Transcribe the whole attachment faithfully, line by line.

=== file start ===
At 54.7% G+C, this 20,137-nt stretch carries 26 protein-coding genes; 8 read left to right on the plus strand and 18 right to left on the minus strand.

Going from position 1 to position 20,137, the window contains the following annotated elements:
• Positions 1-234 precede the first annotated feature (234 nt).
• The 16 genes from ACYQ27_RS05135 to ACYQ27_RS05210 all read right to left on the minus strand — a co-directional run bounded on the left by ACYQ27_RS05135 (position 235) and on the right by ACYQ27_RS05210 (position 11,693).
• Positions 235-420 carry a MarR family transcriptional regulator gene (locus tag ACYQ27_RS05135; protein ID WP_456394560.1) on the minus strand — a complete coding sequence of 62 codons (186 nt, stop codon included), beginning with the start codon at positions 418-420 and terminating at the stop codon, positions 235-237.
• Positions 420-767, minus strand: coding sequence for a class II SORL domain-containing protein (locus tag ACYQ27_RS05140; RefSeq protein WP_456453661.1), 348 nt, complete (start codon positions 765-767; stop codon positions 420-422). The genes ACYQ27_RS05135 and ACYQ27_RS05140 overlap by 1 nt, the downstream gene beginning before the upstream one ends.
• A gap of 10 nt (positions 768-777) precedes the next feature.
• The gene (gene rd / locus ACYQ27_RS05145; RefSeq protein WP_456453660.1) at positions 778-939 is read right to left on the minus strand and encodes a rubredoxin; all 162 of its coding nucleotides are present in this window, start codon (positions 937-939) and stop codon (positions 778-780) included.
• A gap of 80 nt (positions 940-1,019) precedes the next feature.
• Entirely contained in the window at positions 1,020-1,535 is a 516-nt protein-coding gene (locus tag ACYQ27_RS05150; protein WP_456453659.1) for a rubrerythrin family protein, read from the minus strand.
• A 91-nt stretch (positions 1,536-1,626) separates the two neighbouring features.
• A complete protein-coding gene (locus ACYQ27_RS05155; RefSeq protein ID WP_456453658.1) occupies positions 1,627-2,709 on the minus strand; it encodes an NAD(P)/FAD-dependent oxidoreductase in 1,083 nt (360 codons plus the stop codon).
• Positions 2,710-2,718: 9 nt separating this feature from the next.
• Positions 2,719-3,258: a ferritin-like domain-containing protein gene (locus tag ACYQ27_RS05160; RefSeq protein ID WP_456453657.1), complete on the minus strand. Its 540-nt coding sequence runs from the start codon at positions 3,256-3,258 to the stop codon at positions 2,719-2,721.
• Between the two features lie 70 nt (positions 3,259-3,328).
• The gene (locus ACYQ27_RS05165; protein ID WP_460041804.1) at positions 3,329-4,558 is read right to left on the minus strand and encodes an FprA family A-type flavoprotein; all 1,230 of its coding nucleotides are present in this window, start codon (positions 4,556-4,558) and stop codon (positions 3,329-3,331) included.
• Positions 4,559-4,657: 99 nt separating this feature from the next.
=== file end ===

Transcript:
At 54.7% G+C, this 20,137-nt stretch carries 26 protein-coding genes; 8 read left to right on the plus strand and 18 right to left on the minus strand.

Going from position 1 to position 20,137, the window contains the following annotated elements:
• Positions 1-234 precede the first annotated feature (234 nt).
• The 16 genes from ACYQ27_RS05135 to ACYQ27_RS05210 all read right to left on the minus strand — a co-directional run bounded on the left by ACYQ27_RS05135 (position 235) and on the right by ACYQ27_RS05210 (position 11,693).
• Positions 235-420 carry a MarR family transcriptional regulator gene (locus tag ACYQ27_RS05135; protein ID WP_456394560.1) on the minus strand — a complete coding sequence of 62 codons (186 nt, stop codon included), beginning with the start codon at positions 418-420 and terminating at the stop codon, positions 235-237.
• Positions 420-767, minus strand: coding sequence for a class II SORL domain-containing protein (locus tag ACYQ27_RS05140; RefSeq protein WP_456453661.1), 348 nt, complete (start codon positions 765-767; stop codon positions 420-422). The genes ACYQ27_RS05135 and ACYQ27_RS05140 overlap by 1 nt, the downstream gene beginning before the upstream one ends.
• A gap of 10 nt (positions 768-777) precedes the next feature.
• The gene (gene rd / locus ACYQ27_RS05145; RefSeq protein WP_456453660.1) at positions 778-939 is read right to left on the minus strand and encodes a rubredoxin; all 162 of its coding nucleotides are present in this window, start codon (positions 937-939) and stop codon (positions 778-780) included.
• A gap of 80 nt (positions 940-1,019) precedes the next feature.
• Entirely contained in the window at positions 1,020-1,535 is a 516-nt protein-coding gene (locus tag ACYQ27_RS05150; protein WP_456453659.1) for a rubrerythrin family protein, read from the minus strand.
• A 91-nt stretch (positions 1,536-1,626) separates the two neighbouring features.
• A complete protein-coding gene (locus ACYQ27_RS05155; RefSeq protein ID WP_456453658.1) occupies positions 1,627-2,709 on the minus strand; it encodes an NAD(P)/FAD-dependent oxidoreductase in 1,083 nt (360 codons plus the stop codon).
• Positions 2,710-2,718: 9 nt separating this feature from the next.
• Positions 2,719-3,258: a ferritin-like domain-containing protein gene (locus tag ACYQ27_RS05160; RefSeq protein ID WP_456453657.1), complete on the minus strand. Its 540-nt coding sequence runs from the start codon at positions 3,256-3,258 to the stop codon at positions 2,719-2,721.
• Between the two features lie 70 nt (positions 3,259-3,328).
• The gene (locus ACYQ27_RS05165; protein ID WP_460041804.1) at positions 3,329-4,558 is read right to left on the minus strand and encodes an FprA family A-type flavoprotein; all 1,230 of its coding nucleotides are present in this window, start codon (positions 4,556-4,558) and stop codon (positions 3,329-3,331) included.
• Positions 4,559-4,657: 99 nt separating this feature from the next.